Bill Raney, president of the West Virginia Coal Association, contends that the federal law doesn't obligate coal companies to develop the flattened sites, but merely "to make sure the opportunity is there."
Raney is wrong. SMCRA is specific about the obligation of permit-holders. Before a variance can be granted, the coal company must show (1) a need and market for the proposed post-mining use, (2) that appropriate agencies have committed to making the necessary public investments, and (3) that the development is "practicable with respect to private financial capability for completion of the proposed use."
In addition, the coal company is supposed to attach a timetable to the reclamation plan, to integrate ongoing mining and reclamation with the post-mining land use.
Such detailed plans, even on those mountaintop sites that get the required variances, are rarely - if ever - included with permit applications, despite the legal requirement. That's because state and federal regulators fell down on the job.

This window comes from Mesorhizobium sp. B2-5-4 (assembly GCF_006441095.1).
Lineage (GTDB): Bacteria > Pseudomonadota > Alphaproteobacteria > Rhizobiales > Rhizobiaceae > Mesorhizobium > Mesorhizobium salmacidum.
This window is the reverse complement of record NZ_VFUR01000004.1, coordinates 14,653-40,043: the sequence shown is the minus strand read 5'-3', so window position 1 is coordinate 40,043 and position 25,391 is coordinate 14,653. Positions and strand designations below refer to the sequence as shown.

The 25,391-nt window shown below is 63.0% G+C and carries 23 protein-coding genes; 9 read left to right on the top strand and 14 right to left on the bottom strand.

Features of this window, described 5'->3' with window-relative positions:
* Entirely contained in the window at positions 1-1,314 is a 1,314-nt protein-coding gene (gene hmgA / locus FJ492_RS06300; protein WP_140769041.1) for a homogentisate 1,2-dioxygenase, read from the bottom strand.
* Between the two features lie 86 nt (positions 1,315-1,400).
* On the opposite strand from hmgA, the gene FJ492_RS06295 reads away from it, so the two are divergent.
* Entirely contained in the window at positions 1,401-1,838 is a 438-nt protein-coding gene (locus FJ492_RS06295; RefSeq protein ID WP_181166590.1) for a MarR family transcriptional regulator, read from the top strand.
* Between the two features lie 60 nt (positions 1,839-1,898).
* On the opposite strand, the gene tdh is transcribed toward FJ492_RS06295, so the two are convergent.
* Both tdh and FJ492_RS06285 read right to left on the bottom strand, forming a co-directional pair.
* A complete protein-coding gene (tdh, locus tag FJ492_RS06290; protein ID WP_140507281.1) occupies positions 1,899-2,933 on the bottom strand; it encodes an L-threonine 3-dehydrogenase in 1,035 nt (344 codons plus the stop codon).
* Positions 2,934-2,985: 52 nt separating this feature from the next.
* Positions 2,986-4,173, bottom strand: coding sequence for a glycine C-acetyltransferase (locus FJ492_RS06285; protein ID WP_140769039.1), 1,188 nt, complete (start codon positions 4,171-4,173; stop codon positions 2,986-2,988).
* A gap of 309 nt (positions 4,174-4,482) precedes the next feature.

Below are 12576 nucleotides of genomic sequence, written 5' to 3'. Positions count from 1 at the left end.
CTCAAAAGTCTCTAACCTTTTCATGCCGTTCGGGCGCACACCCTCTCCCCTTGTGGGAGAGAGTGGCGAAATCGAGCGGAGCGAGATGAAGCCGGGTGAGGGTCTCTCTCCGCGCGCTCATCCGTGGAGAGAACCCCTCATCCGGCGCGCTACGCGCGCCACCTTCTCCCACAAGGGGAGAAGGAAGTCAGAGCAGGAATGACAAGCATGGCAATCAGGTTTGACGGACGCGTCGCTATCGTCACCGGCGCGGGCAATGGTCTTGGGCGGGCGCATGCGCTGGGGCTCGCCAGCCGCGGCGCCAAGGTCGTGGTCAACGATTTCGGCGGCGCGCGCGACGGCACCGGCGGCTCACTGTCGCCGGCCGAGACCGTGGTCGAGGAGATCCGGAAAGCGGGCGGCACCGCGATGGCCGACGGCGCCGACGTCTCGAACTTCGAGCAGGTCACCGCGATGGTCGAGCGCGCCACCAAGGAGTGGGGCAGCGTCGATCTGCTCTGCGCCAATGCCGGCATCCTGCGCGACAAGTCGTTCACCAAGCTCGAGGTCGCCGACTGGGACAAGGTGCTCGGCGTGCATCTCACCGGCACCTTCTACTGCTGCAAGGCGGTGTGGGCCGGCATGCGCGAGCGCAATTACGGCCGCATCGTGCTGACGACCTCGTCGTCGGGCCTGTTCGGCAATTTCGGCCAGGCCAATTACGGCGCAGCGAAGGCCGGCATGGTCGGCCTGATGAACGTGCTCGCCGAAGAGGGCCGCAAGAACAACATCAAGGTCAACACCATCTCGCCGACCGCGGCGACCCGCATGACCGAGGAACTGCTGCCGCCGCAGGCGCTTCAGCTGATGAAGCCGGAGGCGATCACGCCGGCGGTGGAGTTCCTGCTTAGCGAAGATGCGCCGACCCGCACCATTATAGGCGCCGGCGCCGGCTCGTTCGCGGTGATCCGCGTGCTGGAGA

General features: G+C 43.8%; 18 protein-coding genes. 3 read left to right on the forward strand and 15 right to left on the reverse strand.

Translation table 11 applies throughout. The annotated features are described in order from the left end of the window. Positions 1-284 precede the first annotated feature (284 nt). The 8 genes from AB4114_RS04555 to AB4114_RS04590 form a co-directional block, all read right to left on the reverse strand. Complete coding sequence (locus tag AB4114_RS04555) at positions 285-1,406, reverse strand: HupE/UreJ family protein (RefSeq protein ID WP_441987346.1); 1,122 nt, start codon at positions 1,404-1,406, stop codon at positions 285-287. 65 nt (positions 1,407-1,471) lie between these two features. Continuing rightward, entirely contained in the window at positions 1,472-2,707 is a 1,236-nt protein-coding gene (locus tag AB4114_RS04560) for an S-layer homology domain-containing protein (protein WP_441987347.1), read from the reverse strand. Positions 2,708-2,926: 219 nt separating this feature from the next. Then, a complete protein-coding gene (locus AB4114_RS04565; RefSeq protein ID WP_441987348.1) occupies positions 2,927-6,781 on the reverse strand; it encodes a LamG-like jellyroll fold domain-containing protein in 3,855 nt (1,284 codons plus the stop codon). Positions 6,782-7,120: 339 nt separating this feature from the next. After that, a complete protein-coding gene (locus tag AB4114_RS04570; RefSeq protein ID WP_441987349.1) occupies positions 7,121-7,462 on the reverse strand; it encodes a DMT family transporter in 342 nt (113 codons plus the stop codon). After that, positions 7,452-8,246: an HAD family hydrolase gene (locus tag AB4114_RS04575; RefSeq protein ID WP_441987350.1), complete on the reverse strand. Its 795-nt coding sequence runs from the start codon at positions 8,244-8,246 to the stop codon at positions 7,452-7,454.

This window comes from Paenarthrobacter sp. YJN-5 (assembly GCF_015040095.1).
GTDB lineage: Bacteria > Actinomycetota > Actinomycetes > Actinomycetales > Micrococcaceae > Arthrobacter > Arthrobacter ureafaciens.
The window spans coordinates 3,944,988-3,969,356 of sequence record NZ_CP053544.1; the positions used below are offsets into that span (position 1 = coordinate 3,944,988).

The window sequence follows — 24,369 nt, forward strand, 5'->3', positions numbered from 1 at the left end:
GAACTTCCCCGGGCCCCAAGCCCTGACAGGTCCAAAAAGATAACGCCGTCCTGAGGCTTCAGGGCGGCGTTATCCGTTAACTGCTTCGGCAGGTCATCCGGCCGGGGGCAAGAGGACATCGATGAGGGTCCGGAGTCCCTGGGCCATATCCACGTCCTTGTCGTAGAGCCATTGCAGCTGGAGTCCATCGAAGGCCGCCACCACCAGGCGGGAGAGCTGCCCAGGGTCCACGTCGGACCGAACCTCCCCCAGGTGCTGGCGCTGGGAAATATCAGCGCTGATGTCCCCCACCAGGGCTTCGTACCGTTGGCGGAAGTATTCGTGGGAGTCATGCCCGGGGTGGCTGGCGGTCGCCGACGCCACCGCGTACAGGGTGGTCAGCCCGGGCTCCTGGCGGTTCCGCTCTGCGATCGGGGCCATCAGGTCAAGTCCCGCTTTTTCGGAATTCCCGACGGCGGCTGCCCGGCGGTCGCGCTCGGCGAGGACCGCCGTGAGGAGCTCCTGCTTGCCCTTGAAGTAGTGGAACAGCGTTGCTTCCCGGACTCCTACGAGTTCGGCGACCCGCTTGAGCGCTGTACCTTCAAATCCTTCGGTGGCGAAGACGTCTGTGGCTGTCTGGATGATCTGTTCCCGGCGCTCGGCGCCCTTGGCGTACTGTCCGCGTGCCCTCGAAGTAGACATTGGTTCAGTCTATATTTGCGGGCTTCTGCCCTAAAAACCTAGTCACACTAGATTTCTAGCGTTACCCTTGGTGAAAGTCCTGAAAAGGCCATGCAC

As Rep. Nick Rahall, D-W.Va., said, "OSM has been out to lunch." Only recently has public pressure convinced the U.S. Office of Surface Mining to take a closer look at the state program.
Moreover, instead of developments providing jobs, housing or recreation, most post-mining plans say the terrain will be used for hay-growing, pasture, rangeland or fish and wildlife habitat.
SMCRA was supposed to be a social compact between the coal industry and coalfield residents. In exchange for being allowed an environmentally devastating form of mining, industry was supposed to leave something better behind for the communities.
Mountaintop removal mines may be "fields of dreams" for out-of-state coal executives who line their pockets with profits from this most economical form of mining.
But this is the stuff of nightmares for West Virginians whose wells are ruined and whose foundations are cracked by the blasting, for communities choked with dust and pounded by rocks, and for mountaineers who watch their beloved hills lose their wild beauty.
Worse, West Virginians are left with little to show as coal companies fail to live up to their part of the bargain, and regulators let them get away with it.